In The Money

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DEFINITION of 'In The Money'

1. For a call option, when the option's strike price is below the market price of the underlying asset.

2. For a put option, when the strike price is above the market price of the underlying asset.


Being in the money does not mean you will profit, it just means the option is worth exercising. This is because the option costs money to buy.

INVESTOPEDIA EXPLAINS 'In The Money'

In the money means that your stock option is worth money and you can turn around and sell or exercise it. For example, if John buys a call option on ABC stock with a strike price of $12, and the price of the stock is sitting at $15, the option is considered to be in the money. This is because the option gives John the right to buy the stock for $12 but he could immediately sell the stock for $15, a gain of $3. If John paid $3.50 for the call, then he wouldn't actually profit from the total trade, but it is still considered in the money.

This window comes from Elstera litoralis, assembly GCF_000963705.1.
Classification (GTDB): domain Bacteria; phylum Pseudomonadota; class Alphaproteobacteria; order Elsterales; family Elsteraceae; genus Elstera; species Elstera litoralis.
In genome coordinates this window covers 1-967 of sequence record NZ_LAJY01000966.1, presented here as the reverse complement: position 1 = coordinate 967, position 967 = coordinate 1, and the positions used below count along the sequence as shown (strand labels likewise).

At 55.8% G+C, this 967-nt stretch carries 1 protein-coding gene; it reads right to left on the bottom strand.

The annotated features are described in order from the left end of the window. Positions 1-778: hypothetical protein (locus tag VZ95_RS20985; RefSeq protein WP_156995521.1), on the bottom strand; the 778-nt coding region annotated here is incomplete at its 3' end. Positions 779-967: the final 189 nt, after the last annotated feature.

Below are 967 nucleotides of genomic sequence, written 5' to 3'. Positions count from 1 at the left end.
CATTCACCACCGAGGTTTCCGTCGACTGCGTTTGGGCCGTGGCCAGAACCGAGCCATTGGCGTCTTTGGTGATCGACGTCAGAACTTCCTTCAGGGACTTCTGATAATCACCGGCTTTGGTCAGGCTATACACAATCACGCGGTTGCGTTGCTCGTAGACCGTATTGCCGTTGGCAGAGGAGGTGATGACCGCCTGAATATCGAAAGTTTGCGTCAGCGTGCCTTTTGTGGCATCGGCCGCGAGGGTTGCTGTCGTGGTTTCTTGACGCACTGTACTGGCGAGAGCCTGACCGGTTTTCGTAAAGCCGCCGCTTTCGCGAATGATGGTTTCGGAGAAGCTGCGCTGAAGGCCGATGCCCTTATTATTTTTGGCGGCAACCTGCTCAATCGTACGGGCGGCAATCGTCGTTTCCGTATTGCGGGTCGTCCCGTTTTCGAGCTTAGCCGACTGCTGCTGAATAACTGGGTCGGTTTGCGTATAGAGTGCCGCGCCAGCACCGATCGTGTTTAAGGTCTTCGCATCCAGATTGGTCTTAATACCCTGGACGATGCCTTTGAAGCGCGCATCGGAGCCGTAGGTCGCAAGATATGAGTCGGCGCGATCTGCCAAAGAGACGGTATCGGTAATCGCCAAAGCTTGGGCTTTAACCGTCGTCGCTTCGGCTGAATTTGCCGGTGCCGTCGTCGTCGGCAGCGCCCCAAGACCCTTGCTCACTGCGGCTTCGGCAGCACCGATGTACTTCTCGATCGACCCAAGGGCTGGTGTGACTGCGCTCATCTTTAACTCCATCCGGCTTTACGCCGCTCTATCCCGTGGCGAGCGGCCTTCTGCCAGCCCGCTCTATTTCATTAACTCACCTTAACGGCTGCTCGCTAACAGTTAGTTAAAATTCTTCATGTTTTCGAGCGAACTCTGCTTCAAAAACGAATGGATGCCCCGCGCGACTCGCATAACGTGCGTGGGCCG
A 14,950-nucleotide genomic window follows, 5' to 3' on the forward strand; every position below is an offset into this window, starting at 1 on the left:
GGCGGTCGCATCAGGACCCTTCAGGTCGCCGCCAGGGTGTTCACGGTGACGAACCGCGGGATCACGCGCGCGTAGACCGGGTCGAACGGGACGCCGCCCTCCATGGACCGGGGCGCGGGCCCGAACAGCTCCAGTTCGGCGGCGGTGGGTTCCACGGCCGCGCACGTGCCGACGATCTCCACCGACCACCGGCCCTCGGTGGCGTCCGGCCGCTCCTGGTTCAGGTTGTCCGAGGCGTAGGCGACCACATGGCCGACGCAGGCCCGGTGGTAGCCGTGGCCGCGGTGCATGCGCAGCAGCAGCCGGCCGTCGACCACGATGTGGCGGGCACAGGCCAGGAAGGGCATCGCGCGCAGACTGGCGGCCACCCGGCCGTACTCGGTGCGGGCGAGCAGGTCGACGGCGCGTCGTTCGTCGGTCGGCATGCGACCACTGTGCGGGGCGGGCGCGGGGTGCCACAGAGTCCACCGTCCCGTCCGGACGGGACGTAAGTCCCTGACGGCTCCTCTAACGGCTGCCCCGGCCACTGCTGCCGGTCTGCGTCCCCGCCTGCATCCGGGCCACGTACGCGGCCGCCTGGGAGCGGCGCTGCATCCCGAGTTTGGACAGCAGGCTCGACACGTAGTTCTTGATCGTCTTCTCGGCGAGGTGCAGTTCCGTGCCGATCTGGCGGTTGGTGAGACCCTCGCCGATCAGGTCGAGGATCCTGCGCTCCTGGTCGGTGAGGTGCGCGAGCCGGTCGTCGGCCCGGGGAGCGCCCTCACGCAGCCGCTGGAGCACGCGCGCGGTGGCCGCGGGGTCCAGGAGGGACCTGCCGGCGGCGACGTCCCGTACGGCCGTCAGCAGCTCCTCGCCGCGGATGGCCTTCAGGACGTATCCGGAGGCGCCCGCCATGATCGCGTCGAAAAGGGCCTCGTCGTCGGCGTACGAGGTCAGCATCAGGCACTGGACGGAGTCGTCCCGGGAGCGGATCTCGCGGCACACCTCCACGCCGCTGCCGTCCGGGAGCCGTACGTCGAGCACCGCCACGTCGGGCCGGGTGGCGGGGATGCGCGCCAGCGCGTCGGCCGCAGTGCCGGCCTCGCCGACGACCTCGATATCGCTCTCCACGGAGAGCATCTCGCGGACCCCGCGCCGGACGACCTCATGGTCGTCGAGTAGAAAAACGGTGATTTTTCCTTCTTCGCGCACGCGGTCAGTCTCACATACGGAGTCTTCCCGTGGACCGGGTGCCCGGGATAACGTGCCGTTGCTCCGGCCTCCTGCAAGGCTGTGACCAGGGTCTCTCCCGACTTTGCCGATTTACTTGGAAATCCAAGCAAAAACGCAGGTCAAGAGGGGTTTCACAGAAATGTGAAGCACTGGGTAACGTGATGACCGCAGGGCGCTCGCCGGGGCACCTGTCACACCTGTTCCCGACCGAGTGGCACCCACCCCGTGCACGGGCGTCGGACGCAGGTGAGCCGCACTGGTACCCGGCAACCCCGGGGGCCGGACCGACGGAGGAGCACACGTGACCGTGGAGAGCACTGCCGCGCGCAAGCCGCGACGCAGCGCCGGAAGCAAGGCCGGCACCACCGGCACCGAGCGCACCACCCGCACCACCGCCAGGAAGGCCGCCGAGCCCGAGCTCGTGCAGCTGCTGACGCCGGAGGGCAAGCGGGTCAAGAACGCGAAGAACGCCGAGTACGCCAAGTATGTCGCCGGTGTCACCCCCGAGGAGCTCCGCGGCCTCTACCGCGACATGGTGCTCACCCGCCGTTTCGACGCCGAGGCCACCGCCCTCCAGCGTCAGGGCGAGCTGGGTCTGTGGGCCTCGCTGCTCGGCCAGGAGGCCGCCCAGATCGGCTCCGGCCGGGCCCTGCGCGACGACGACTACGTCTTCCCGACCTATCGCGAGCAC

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RELATED FAQS
  1. What is the difference between in the money and out of the money?

    In options trading, the difference between "in the money" and "out of the money" is a matter of the strike price's position ... Read Full Answer >>
  2. When is a call option considered to be "in the money"?

    A call option gives the buyer or holder the right, but not the obligation, to buy the underlying security at a predetermined ... Read Full Answer >>
  3. When is a put option considered to be "in the money"?

    An option contract is a financial derivative that represents a holder who buys a contract sold by a writer. The moneyness ... Read Full Answer >>
  4. Where did the terms in-the-money and out-of-the-money come from?

    "In the money" and "out of the money" are used in the options market to describe whether an option's strike price is above ... Read Full Answer >>
  5. Why does delta only range from 1 to -1?

    Delta measures the sensitivity of an option relative to the underlying asset. It measures the rate of change in the price ... Read Full Answer >>
  6. Why are options very active when they are at the money?

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